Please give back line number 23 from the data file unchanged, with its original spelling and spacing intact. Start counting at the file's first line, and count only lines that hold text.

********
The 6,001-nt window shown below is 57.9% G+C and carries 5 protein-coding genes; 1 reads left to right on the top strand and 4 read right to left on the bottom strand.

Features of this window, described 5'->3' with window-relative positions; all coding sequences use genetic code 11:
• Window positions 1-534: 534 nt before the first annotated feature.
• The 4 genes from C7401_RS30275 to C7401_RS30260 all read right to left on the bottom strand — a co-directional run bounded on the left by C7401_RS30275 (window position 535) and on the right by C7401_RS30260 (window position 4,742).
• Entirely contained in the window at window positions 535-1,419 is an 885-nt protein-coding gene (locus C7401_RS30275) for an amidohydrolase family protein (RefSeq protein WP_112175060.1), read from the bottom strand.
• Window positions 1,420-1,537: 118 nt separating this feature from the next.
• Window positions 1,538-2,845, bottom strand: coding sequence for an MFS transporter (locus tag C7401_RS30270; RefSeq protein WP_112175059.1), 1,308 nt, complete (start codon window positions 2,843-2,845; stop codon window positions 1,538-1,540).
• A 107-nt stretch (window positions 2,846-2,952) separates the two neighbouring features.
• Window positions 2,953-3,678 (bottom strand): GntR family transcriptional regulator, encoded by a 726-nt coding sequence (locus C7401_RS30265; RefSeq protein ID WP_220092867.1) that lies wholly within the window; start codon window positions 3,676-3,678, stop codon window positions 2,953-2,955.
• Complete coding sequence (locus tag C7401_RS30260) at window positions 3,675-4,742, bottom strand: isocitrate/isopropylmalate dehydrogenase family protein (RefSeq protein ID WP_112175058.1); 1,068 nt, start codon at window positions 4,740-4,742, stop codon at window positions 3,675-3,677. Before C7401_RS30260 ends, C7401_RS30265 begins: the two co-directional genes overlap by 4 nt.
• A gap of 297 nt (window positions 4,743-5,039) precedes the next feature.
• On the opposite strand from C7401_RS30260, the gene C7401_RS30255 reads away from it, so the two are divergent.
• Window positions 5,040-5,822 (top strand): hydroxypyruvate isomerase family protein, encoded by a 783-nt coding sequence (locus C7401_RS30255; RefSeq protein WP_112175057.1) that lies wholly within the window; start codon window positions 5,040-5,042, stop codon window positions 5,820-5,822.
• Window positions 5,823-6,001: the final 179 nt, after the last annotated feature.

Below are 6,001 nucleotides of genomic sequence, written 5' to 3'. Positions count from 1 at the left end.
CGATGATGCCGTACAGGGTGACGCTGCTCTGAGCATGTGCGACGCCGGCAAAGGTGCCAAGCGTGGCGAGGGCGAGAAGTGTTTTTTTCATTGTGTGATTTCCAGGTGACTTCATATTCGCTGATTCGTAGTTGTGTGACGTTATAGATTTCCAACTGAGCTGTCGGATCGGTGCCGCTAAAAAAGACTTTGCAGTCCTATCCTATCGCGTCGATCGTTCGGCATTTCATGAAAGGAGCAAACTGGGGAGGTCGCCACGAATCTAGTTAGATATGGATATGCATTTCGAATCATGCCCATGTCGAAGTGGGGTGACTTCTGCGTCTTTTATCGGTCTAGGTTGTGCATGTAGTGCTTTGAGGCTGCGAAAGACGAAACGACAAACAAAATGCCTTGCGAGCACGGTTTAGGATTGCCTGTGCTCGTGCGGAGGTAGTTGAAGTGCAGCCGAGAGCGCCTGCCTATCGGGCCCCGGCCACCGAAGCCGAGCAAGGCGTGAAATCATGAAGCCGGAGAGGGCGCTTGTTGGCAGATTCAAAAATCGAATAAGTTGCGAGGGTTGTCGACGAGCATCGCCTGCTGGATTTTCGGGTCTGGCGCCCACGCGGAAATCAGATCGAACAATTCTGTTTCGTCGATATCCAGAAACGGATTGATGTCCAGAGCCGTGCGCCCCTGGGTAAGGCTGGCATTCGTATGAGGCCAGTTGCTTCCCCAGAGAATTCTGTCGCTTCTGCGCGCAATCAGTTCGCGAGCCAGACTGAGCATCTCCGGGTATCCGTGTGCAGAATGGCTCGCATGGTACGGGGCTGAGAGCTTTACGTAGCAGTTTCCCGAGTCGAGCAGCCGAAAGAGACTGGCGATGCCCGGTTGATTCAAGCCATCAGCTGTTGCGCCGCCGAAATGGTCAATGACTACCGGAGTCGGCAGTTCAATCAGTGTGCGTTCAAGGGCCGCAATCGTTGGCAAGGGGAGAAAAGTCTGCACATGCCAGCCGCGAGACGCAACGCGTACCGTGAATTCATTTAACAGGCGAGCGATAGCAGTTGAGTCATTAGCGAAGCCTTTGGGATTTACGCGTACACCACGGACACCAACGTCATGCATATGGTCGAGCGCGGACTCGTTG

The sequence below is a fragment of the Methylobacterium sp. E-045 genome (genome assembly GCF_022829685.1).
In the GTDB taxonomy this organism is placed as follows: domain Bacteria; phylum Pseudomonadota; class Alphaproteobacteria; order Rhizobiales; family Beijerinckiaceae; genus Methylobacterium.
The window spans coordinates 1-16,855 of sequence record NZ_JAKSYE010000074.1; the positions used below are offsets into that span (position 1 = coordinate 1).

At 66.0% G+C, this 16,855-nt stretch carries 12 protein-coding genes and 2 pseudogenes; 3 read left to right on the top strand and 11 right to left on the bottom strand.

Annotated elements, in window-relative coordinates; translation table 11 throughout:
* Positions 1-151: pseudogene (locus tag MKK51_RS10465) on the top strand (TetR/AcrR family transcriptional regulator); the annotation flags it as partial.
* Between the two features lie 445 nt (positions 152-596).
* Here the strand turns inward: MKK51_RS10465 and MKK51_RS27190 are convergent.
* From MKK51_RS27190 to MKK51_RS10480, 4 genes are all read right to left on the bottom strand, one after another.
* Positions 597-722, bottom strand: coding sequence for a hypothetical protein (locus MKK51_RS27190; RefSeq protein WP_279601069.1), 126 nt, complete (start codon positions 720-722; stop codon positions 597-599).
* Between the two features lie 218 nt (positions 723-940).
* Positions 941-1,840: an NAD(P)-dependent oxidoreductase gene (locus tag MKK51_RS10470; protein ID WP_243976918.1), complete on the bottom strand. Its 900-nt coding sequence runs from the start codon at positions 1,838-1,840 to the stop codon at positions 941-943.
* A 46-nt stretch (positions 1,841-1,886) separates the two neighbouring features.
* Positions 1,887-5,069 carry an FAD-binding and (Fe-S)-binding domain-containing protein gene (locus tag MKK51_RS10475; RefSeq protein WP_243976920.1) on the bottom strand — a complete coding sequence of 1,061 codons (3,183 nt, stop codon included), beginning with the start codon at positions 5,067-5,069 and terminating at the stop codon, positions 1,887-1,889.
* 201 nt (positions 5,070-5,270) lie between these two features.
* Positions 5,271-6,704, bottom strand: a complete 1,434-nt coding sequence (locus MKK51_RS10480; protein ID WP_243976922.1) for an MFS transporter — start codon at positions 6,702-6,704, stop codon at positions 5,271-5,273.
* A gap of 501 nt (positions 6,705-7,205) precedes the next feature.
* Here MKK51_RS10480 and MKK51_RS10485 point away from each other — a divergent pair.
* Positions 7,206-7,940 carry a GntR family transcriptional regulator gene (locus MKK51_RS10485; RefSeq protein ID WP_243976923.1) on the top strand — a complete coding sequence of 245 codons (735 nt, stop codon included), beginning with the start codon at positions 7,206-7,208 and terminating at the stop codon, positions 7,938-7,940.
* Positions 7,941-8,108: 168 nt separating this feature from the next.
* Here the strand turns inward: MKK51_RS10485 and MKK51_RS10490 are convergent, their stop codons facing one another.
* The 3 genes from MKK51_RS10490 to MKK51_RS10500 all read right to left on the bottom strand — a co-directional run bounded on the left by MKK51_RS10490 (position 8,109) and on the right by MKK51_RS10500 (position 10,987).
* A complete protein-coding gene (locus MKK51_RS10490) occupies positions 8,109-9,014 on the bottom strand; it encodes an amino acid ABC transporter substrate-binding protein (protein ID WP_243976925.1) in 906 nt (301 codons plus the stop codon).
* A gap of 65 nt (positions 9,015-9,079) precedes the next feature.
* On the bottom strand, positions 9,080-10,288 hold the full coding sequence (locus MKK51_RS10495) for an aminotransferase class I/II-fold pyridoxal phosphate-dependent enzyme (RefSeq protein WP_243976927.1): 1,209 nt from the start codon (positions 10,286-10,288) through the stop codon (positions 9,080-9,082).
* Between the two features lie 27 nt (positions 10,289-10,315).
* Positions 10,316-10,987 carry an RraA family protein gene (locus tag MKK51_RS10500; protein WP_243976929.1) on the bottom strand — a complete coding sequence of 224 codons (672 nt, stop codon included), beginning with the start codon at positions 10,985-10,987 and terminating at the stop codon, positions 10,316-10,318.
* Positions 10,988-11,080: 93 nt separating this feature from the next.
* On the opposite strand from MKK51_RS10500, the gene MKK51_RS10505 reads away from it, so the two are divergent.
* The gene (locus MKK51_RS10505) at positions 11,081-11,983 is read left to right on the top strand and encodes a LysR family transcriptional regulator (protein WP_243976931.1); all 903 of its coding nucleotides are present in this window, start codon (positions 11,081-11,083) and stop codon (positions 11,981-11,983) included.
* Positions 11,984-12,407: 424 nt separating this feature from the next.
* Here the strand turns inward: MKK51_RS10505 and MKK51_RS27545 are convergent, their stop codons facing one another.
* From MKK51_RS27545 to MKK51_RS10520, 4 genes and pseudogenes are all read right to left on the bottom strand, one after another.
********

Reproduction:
* Between the two features lie 445 nt (positions 152-596).